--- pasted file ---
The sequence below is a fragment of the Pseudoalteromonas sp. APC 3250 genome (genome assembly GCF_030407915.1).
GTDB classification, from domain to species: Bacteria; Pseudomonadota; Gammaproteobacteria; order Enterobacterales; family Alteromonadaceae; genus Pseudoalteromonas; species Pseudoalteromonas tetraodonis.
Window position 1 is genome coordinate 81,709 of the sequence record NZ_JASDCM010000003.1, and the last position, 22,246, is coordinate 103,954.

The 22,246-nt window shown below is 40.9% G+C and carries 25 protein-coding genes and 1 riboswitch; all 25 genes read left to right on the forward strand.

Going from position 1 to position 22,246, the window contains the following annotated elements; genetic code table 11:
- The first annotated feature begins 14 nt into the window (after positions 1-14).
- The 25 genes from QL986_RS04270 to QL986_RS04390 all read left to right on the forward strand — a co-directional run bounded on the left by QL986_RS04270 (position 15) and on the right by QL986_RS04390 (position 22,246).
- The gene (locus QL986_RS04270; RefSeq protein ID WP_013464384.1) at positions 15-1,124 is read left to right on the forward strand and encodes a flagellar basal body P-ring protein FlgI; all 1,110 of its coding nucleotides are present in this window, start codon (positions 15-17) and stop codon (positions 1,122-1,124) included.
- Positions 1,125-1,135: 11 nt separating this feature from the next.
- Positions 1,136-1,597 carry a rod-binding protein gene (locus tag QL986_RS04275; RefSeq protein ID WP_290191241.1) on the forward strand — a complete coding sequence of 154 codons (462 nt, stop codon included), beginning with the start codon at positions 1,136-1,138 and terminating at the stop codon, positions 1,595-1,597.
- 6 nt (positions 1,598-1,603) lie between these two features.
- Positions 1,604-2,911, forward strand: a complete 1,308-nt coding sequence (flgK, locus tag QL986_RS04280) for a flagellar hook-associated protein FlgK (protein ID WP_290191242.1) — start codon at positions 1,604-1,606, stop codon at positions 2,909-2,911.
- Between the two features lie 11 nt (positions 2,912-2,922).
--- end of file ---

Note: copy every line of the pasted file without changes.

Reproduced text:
The sequence below is a fragment of the Pseudoalteromonas sp. APC 3250 genome (genome assembly GCF_030407915.1).
GTDB classification, from domain to species: Bacteria; Pseudomonadota; Gammaproteobacteria; order Enterobacterales; family Alteromonadaceae; genus Pseudoalteromonas; species Pseudoalteromonas tetraodonis.
Window position 1 is genome coordinate 81,709 of the sequence record NZ_JASDCM010000003.1, and the last position, 22,246, is coordinate 103,954.

The 22,246-nt window shown below is 40.9% G+C and carries 25 protein-coding genes and 1 riboswitch; all 25 genes read left to right on the forward strand.

Going from position 1 to position 22,246, the window contains the following annotated elements; genetic code table 11:
- The first annotated feature begins 14 nt into the window (after positions 1-14).
- The 25 genes from QL986_RS04270 to QL986_RS04390 all read left to right on the forward strand — a co-directional run bounded on the left by QL986_RS04270 (position 15) and on the right by QL986_RS04390 (position 22,246).
- The gene (locus QL986_RS04270; RefSeq protein ID WP_013464384.1) at positions 15-1,124 is read left to right on the forward strand and encodes a flagellar basal body P-ring protein FlgI; all 1,110 of its coding nucleotides are present in this window, start codon (positions 15-17) and stop codon (positions 1,122-1,124) included.
- Positions 1,125-1,135: 11 nt separating this feature from the next.
- Positions 1,136-1,597 carry a rod-binding protein gene (locus tag QL986_RS04275; RefSeq protein ID WP_290191241.1) on the forward strand — a complete coding sequence of 154 codons (462 nt, stop codon included), beginning with the start codon at positions 1,136-1,138 and terminating at the stop codon, positions 1,595-1,597.
- 6 nt (positions 1,598-1,603) lie between these two features.
- Positions 1,604-2,911, forward strand: a complete 1,308-nt coding sequence (flgK, locus tag QL986_RS04280) for a flagellar hook-associated protein FlgK (protein ID WP_290191242.1) — start codon at positions 1,604-1,606, stop codon at positions 2,909-2,911.
- Between the two features lie 11 nt (positions 2,912-2,922).